A Window Into America's Soul
April 10, 2003
I'm writing this from my District Office, located at 13 West Potomac Street, in downtown Brunswick. Jeanette Cincotta, a wonderful landlord and a good friend, owns the building.
This building is one of those special structures that define this marvelous old railroad town. Tall, majestic, and yet only a shadow of its former glory. The inside features a high ceiling with the most beautiful pressed tin pattern I've seen in a long time.
The best feature is what first caught my eye back during my campaign for the House of Delegates. The front of this building is covered with a floor to ceiling bay window that juts out proudly over Potomac Street.
As an aspiring politico, the idea of filling this big window with my campaign propaganda was too much to resist. The building has seen its share of uses and occupants, from a State Highway engineering office (with lots of phone jacks), to an insurance office (Bruce Finch, another great guy), to a used bookstore (I spent many days wandering through those shelves).
The building made a great campaign office, with furniture loaned by friends and desks filled with bumper stickers, buttons, and those little train whistles that parents are probably still mad about.
We spent many long nights in here plotting, strategizing, and worrying. The best night was November 5, when my wife Amy and I got back here after visiting Frederick to celebrate with the hardest working volunteers anyone ever had.
That night, the big bay window was filled with my 4'x 8' vinyl banner (Frederick Sign and Banner's great work). The window looked great, with Amy's red, white, and blue floral bouquets and flag patterned cloth floor covering.
The whole time I was in Annapolis, I was contemplating what to do with that big, wonderful window. I thought about getting a large Maryland State seal made, along with lettering designating the District Office.
A few weeks ago, Tina Hoopengardner called Amy and asked if I would mind if she and a group of Brunswick area parents used the window. They envisioned a display honoring their sons and daughters, all of whom are currently serving in the Armed Forces, most of them forward deployed to Operation Iraqi Freedom.
This took no thought, and frankly I was honored that they even asked me. Tina and her family live in my neighborhood. Her son, PJ, graduated from Brunswick High with my oldest daughter, Morgan. In fact, I know most of the young people who would be honored in the window personally, or I know their parents.
Tina, her family, and other parents got together over several nights to create this display. For me to try to describe it to you would never give it the credit it deserves, so let me just say it is simple, dignified, and a most fitting recognition of the bravery, courage, and commitment being made by these young people. You owe it to yourself to come see it! Much is written and argued about the future of our country. We speculate about great generations, and Tom Brokaw has written a series of excellent books describing how the World War II generation is credited with building our country, creating a work ethic, and perpetuating freedom around the world.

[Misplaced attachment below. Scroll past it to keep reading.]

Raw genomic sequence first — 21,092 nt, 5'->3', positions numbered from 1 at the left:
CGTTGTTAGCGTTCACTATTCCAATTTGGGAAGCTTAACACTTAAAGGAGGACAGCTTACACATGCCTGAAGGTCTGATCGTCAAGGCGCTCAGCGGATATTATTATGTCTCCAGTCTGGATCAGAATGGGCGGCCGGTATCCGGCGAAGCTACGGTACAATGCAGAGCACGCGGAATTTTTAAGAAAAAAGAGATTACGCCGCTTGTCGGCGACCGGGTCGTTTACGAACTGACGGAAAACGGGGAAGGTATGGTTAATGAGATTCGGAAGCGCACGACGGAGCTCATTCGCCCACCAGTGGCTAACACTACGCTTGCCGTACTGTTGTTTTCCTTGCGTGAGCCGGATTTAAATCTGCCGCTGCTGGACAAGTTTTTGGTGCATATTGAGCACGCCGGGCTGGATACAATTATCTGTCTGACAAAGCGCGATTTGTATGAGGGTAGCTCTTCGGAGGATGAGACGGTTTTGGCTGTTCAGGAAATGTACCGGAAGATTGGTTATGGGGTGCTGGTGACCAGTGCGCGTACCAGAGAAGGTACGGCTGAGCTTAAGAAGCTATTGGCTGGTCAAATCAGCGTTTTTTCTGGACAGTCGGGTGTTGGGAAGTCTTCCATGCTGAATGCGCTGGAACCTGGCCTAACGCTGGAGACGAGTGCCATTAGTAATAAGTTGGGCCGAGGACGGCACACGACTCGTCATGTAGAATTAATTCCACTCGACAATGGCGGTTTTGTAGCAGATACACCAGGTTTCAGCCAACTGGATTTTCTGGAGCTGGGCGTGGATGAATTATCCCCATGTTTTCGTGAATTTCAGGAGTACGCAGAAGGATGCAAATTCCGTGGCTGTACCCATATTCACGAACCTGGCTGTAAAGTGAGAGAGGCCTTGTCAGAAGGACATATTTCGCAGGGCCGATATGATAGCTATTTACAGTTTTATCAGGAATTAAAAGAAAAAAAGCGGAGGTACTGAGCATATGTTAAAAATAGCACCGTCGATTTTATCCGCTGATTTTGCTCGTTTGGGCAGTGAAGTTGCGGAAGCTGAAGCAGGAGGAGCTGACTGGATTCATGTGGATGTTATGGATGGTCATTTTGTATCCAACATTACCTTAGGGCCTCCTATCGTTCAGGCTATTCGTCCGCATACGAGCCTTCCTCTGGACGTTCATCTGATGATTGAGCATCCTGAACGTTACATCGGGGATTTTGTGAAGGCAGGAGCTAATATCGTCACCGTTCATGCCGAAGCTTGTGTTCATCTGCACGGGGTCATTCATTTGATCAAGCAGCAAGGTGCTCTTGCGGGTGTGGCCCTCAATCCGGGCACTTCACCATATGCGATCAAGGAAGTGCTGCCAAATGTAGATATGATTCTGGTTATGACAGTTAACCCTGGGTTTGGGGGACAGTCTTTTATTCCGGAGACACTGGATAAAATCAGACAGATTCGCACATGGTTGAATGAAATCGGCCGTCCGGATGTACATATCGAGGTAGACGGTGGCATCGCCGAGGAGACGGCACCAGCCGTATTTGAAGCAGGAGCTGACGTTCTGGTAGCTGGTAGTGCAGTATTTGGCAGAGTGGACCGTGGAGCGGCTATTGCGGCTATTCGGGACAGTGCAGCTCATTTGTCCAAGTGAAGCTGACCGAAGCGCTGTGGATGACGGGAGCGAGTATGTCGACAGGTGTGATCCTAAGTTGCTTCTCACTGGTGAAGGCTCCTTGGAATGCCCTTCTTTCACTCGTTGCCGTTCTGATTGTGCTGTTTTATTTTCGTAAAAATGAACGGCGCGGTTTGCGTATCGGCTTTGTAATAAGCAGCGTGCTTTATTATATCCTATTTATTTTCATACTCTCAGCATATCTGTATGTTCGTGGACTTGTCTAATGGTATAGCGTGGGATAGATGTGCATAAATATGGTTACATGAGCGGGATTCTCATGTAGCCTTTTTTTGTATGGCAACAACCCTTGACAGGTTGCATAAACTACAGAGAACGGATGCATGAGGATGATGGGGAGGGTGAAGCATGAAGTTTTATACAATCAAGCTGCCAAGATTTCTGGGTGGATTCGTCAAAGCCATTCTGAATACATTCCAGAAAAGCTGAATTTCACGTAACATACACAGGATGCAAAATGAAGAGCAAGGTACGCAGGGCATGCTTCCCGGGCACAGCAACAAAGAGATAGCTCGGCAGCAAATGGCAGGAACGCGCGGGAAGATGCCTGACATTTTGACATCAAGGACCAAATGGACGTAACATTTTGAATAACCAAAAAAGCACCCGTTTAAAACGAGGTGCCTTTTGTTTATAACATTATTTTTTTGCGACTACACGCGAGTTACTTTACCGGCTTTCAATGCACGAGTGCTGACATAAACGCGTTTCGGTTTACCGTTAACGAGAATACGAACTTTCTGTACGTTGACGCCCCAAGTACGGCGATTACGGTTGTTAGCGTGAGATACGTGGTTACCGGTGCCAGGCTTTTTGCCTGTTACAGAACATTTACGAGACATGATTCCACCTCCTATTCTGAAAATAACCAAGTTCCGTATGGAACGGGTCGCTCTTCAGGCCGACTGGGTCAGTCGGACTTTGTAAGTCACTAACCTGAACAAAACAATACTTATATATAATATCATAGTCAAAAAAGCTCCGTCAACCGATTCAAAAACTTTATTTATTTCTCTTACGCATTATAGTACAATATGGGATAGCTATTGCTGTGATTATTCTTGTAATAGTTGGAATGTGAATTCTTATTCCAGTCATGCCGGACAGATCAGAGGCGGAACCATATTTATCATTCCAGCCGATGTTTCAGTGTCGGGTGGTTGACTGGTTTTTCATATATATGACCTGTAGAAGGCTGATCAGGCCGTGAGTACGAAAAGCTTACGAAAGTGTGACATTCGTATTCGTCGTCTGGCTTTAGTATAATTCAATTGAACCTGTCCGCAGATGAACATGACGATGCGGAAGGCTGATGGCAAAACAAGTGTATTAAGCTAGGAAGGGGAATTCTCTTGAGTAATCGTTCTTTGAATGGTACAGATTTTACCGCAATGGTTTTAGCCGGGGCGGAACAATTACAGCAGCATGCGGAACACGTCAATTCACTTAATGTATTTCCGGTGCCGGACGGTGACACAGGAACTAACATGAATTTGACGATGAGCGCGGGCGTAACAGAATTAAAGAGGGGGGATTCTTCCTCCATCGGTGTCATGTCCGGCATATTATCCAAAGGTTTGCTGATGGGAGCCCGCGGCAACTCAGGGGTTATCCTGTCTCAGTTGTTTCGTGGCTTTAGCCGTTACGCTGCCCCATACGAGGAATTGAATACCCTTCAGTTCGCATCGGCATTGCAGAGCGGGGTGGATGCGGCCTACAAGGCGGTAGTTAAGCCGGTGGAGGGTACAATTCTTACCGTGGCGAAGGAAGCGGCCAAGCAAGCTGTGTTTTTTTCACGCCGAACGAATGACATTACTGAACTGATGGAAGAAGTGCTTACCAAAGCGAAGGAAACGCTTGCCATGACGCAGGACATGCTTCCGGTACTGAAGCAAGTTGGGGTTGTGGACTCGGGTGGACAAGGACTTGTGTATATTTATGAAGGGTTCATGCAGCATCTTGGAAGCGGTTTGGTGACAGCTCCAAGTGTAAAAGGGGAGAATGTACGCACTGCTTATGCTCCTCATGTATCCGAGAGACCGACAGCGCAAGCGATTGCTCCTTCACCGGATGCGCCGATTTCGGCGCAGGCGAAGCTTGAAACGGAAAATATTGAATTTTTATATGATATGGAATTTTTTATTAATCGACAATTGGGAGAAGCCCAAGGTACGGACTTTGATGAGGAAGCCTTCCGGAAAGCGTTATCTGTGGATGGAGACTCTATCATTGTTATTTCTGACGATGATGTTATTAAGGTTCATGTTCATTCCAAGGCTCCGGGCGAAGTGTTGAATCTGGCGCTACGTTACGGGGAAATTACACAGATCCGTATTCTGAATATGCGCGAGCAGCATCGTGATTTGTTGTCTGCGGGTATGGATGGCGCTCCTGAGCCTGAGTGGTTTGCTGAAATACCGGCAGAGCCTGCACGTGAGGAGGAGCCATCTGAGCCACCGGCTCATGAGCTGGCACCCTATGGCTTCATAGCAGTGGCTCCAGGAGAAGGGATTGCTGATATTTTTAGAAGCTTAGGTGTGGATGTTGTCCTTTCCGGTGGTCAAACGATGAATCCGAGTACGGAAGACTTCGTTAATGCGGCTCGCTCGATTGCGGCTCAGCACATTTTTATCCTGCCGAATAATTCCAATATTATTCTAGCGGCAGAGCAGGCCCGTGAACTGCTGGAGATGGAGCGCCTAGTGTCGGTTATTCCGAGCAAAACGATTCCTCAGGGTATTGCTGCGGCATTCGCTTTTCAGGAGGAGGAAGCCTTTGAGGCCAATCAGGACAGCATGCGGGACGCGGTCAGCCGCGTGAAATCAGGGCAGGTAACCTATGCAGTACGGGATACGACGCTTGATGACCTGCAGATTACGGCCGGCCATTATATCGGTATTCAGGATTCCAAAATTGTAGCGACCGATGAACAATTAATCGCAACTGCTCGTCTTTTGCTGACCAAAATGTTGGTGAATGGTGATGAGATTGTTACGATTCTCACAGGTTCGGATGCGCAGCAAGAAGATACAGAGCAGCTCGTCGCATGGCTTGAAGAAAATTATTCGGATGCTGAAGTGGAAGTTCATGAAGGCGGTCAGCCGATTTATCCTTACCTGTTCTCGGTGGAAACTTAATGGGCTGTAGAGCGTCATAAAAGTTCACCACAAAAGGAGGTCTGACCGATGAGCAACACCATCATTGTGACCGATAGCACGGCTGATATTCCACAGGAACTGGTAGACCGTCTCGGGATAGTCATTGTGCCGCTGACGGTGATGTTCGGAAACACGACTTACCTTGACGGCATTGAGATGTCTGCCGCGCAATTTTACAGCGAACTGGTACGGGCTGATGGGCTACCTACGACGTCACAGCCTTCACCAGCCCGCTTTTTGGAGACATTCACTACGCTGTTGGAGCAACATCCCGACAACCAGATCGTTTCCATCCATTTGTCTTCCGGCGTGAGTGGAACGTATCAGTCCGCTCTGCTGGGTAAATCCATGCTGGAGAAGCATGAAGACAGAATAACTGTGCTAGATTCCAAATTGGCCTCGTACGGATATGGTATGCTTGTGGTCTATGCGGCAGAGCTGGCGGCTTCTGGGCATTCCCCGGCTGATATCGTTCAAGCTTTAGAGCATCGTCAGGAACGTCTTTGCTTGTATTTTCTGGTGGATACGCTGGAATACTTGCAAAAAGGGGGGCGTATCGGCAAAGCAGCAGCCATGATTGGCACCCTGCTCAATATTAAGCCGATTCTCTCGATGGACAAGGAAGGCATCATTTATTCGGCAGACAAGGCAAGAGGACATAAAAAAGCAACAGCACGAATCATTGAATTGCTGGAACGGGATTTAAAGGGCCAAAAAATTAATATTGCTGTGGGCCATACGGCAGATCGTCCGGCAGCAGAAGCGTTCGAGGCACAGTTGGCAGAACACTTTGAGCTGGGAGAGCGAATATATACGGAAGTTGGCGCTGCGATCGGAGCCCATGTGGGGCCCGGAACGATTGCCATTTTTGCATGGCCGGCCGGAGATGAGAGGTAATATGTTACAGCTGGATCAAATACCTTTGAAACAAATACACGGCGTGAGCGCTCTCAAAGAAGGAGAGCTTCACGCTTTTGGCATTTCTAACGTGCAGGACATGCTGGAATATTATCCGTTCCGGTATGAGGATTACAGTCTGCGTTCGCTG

Last Saturday night, a few hundred people gathered in front of this window to pay tribute to those faces in the window, the men and women of this area who are risking everything for total strangers, suffering under a brutal and repressive regime. The City of Brunswick had closed the street earlier in the day, so the crowd could fill the space in front of those faces in that window.
Moms and Dads, not savvy media types, organized the candlelight vigil. No politicians were invited to speak, only the close friends and families of those faces in the window. The strong and steady wind played havoc with the flickering candles, and a technical glitch prevented the playing of Lee Greenwood's modern patriotic anthem.
A single voice in the crowd started singing "America", and one by one, every voice in that street was singing, and the sound reverberated up and down the street, bouncing off the wall with those faces in that window.
After another song, this one a lovely hymn, Rev. Clark Carr (himself a National Guardsman), led the crowd in a closing prayer. His words exhorted the crowd to remember those faces in that window, to remember who they are, what they're doing, and why they're doing it.
It dawned on me, as I stood in the back of that crowd, that only those in the very front were there because of a familial connection. Most of the crowd was there because they chose to be there, because they wanted their being there to send a message to those faces in that window.
My window on West Potomac Street is now much more important than it would have been if I had done the decorating.
My window on West Potomac Street is about the best that America is and will be. My window is the reflection of the birth of a baby, the changing of a diaper, the first steps, the first bike ride, the first little league game, the first day of school, the high school prom, the graduation ceremony, and seeing that little boy off to take an oath to defend his country.
My window on West Potomac Street is about America's best young men and women. My window is window into the soul of America, and this window glows with the hopes, dreams, aspirations, and challenges facing these wonderful young men and women for the rest of their lives.
I've always thought that downtown Brunswick is a beautiful place, but it has never been so beautiful as it is when the light reflects off of those faces in the window. We are rightly humbled to call them our neighbors, and the party we'll throw when they come home will be one for the record books!